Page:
- Toolbox just for the camper
- Electric, plumbers, and duct tape
- Zip ties
- Flashlight with batteries
- Canopy lights
- Small crockpot
- 800 thread count (or higher) Egyptian cotton sheets
- A good down comforter
- Cast iron skillet
- Fire starters
- Microwave-safe dishes
- Laundry basket
- Tabletop smoker
- Veggie peeler
- Potato masher
RV Essentials for Newbies: Advice From The Community
Our community also spoke up with their top tips for new RVers:
Advice on Getting Started
“Learn your vehicle/trailer before you go out on a trip.”– AJ Riffice
“Make your first trip close to home. This will allow you to get things you forgot. Observe other campers when they set up and when they leave. This will help you improve your process. Talk with other campers. Ask them for things they do and things they have that are helpful. Make a list of things you need to get. Read and reread your owner’s manual. Make a list of things to do and things you need to learn.”– Steve Brown
“Do a test camp and see if you can figure out your water heater, your dump station routine, and what you need to be comfy when you sleep.”– CM McCullough
“Until you’re comfortable backing up, opt for pull-thru sites!! Even then, be aware of turning radius, etc…lest you knock down your site’s power pole or water fixture!!”– Steve Rogers
“Get an RV or camper with heated tanks for winter and a heat pump.”– Rhonda Hunt
“Replace the original mattress. Those factory ones are terrible.”– Matt Hawks
Advice on Pre-Trip Checks
“Check air pressure before you leave. Make sure all storage compartments are shut and locked. Do a walk around twice to make sure everything is hooked up correctly. Take paper plates to eat on. And a good coffee mug. The camping world will throw in decent chairs. Take only the clothes you will wear. short trips until you’re comfortable. Take what you think you will need for a short trip and look around at other campers. They will have things and set up things that you will get ideas from for the next time. Eventually, you will find your own groove. Take it slow and easy. Enjoy!”– Wyatt Kingrey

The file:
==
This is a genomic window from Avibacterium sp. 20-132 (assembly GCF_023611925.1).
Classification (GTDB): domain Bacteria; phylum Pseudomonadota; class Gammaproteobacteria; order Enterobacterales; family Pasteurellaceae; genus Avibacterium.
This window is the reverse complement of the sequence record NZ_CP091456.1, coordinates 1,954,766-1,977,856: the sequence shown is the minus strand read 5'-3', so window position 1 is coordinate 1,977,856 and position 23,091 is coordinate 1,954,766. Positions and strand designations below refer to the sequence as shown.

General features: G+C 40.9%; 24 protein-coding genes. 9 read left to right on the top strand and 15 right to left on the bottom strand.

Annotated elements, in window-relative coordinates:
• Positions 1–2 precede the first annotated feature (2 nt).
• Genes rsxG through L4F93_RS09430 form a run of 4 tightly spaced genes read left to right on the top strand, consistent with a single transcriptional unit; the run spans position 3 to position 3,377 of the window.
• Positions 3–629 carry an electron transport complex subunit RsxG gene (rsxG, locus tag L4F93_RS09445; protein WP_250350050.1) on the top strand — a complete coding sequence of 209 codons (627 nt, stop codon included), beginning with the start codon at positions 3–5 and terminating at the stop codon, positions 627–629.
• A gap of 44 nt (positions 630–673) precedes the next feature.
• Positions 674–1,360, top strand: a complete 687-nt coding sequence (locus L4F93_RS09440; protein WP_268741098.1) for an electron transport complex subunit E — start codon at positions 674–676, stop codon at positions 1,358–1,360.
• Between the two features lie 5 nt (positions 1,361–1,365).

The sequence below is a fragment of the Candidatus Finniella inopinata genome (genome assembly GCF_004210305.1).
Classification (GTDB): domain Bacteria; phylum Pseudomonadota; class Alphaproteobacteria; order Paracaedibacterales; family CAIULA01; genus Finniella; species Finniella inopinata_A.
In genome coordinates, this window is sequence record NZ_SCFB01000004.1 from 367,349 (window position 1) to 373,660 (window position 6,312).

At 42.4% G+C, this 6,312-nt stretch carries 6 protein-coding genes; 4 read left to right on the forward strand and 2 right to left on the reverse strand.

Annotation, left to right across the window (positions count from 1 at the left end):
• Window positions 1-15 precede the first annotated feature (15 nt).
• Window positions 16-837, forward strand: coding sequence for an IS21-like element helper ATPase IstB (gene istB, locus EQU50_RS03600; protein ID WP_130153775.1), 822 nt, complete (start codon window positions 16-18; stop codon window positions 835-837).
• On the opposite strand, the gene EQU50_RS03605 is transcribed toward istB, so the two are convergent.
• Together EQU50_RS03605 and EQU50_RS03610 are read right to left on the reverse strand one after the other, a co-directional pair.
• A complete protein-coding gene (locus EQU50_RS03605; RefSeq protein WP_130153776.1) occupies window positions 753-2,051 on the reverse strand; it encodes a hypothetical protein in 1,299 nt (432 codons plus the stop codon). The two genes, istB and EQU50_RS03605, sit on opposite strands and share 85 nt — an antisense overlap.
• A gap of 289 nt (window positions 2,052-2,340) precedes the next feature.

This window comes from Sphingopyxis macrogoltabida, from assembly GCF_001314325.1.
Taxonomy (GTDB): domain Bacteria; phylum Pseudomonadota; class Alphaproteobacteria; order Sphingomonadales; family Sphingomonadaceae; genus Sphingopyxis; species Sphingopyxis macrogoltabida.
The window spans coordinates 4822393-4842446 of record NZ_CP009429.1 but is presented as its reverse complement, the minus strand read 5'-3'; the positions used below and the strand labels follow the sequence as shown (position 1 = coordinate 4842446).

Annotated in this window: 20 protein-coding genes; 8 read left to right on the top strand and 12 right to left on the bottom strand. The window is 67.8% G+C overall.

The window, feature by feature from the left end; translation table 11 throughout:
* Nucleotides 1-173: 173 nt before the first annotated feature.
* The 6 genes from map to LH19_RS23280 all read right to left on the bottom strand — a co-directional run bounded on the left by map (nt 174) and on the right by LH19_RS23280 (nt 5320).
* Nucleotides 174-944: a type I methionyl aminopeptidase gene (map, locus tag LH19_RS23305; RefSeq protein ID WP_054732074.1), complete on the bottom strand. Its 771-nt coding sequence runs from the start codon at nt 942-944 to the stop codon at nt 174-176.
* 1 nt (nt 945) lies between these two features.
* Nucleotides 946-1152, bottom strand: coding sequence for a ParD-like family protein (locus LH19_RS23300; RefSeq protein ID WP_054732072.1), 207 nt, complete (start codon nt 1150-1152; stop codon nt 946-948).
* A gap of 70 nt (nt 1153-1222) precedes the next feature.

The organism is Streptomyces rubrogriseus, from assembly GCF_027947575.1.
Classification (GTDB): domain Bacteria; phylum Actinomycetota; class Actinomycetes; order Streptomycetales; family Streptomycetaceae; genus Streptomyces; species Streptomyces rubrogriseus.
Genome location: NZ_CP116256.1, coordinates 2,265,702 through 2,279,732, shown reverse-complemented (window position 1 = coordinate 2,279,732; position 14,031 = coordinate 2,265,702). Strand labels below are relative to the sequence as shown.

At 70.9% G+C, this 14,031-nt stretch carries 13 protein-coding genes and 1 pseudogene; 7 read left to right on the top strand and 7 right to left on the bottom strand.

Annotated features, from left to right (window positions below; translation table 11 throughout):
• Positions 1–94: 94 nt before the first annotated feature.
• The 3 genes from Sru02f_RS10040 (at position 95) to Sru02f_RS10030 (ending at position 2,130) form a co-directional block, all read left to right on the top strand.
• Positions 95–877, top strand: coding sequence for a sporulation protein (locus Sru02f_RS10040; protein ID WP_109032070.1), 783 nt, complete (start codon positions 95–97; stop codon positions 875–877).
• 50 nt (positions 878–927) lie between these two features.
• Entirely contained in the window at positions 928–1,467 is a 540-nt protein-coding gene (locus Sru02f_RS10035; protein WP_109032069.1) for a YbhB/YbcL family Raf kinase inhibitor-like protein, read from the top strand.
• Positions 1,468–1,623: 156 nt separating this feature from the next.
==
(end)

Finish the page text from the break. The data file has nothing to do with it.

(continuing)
“Make sure propane tanks are full! Especially if it’s cold out!”– Joan Norkus
Advice on Packing
“The thing I learned for sure is that I need far less than I think I do.”– Aileen Lauer
“Boil your breakfast in a freezer bag. It’s a great omelette.”– Troy Davis
“Carry a notepad every time you camp. If you think about window coverings, write it down and get measurements. If you think of something that would be nice to have, write it down. Makes it so much easier if you keep a list.”– Mark Bowen
Advice on Campground Etiquette
“Talk to other campers who may know more than you! A handshake is a strong currency! And be courteous to your neighbors.”– Rick Krenz
“Don’t leave your dump valves open on your stay. (You’re camping neighbor also won’t like you) They are called dump valves for a reason!”– Karen Page
“Be nice!”– Rick Nixon
What Are the Best RV Blogs for Newbies?
We encourage you to view our full collection of RV resources here on the Camping World blog!
But there are many other online platforms with loads of beginner-friendly advice. Here are a few of our favorites:
- RV.com – A comprehensive resource for the latest RV industry news and RV reviews
- The Good Sam Blog – An excellent resource for trip planning and campground reviews
- Wildsam Magazine – Great for tips and advice to inspire your next road trip
Do you have any advice on RV essentials for beginners?